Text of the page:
Anne Rowthorn is a freelance writer who has traveled widely writing on many subjects, from children living on the streets in Bucharest to victims of war in El Salvador. She wrote this book while she was a Visiting Fellow at the Episcopal Seminary of the Southwest.
Rowthorn begins with a quotation by Carlo Caretto from his Letters in the Desert: "By spirituality, we mean the way of thinking, living, and sanctifying the acts of our lives." Not a bad definition of the quest that occupies so many churched and unchurched people alike. Seekers are looking for the presence of God all around them: "A spirituality of everyday life is everything we do, all day long, that builds up the commonwealth of God. Your daily life is your temple. Together let us open its doors and uncover an authentic spirituality that recognizes all of life as holy. It is already there, just waiting for us to behold and to grasp." Rowthorn offers a substantive commentary on the importance of openness and hospitality in forging this everyday spirituality. Having traveled and taught in many countries, she has an appealing multicultural perspective.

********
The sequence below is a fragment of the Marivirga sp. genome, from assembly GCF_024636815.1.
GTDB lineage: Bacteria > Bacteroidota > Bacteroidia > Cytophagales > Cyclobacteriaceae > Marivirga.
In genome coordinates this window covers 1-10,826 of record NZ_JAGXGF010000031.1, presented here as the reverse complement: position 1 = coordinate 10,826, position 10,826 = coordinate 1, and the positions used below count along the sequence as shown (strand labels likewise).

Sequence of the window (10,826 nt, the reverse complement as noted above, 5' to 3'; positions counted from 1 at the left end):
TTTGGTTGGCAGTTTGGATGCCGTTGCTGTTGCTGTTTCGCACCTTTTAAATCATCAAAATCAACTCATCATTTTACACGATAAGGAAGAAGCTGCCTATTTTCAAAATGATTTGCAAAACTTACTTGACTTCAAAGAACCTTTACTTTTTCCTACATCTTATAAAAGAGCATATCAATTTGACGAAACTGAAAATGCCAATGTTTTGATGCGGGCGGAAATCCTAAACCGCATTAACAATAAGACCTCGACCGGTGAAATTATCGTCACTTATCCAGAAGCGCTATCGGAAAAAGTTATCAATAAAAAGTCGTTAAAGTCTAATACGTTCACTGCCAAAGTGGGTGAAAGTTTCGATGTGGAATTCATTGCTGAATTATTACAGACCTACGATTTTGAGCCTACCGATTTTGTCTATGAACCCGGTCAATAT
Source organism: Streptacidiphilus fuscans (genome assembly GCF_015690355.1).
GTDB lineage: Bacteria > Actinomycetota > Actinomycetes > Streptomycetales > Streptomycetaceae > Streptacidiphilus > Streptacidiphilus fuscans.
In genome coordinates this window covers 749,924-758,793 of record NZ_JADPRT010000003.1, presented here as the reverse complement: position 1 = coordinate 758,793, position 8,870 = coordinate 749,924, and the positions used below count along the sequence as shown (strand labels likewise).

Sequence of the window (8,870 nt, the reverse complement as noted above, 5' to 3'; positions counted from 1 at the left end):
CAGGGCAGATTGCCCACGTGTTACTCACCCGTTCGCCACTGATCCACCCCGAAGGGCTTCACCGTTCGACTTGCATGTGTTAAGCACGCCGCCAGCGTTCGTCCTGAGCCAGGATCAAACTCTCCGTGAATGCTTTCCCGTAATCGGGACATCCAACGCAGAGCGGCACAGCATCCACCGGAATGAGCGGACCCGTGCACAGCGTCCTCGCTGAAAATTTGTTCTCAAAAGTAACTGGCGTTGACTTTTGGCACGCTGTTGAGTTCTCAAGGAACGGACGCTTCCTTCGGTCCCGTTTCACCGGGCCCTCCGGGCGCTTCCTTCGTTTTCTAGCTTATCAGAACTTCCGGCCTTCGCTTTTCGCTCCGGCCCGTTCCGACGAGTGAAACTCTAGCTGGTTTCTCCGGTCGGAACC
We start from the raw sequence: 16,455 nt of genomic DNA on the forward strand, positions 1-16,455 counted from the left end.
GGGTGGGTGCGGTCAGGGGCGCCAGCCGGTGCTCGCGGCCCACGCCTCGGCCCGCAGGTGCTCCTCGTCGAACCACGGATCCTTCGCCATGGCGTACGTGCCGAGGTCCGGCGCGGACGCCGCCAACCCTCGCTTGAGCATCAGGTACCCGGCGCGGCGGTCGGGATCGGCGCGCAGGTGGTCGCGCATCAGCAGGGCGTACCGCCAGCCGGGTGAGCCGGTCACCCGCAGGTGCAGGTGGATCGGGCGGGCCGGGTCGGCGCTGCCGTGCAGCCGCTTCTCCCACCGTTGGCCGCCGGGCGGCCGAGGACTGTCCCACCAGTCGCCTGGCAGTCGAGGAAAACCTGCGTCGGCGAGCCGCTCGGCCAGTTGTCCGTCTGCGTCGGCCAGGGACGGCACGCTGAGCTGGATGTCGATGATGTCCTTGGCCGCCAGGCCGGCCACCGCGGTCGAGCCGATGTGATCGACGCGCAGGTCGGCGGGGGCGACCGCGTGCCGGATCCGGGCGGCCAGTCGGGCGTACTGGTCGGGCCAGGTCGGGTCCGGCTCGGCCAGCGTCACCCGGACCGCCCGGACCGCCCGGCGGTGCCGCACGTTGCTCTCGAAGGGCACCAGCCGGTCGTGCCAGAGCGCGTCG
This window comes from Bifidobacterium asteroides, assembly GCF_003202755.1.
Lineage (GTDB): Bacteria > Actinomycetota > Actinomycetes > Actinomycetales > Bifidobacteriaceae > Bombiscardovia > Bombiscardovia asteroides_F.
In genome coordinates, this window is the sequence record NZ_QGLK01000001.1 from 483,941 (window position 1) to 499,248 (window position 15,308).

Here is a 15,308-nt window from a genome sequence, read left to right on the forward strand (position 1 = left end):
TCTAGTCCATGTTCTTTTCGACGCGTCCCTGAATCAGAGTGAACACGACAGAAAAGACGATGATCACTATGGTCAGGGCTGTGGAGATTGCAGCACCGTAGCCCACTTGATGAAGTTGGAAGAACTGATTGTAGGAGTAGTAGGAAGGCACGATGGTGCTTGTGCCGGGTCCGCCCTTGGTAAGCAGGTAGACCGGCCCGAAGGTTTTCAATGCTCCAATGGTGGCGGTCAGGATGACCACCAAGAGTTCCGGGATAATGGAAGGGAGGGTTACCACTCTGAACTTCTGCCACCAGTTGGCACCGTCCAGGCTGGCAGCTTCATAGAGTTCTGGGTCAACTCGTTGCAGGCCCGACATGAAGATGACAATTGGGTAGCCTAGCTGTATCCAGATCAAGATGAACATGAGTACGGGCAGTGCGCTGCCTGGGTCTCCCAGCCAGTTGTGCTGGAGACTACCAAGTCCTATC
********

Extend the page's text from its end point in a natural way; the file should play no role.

In Japan, while attending the Golden Week Festival, the author discovers a Buddhist prayer that takes her to the core of her Christian faith. Walking down the backside of Kurama Mountain, she realizes a door had been opened:
"I was filled with an insatiable desire to discover the wealth of wisdom embedded in other great religions of the world. In following this path I intuitively knew that my Christian faith would continue to deepen, and I sensed that I would arrive at a more global sense of the wonder, the beauty, the majesty, and the justice of God the God of a thousand names and faces. Passing through the temple gate to Mount Kurama opened my eyes to seek and value wisdom and to nurture it from wherever it comes. By a random hike I found myself traveling down a bright new path of enlightenment that had been trod by many before me. I understood in my inner being that I could have it all that there was no need to reject any religion, philosophy, or source of enlightenment that nourishes the soul."
While some would disdainfully characterize this as a supermarket approach to religion, Rowthorn sees it as an authentic response to the wisdom that is available in many different paths, philosophies, and perspectives. In other chapters, she explores home, work, children, art, the earth, hospitality, money, justice, and forgiveness as portals to everyday spirituality that nourishes mind, body and soul.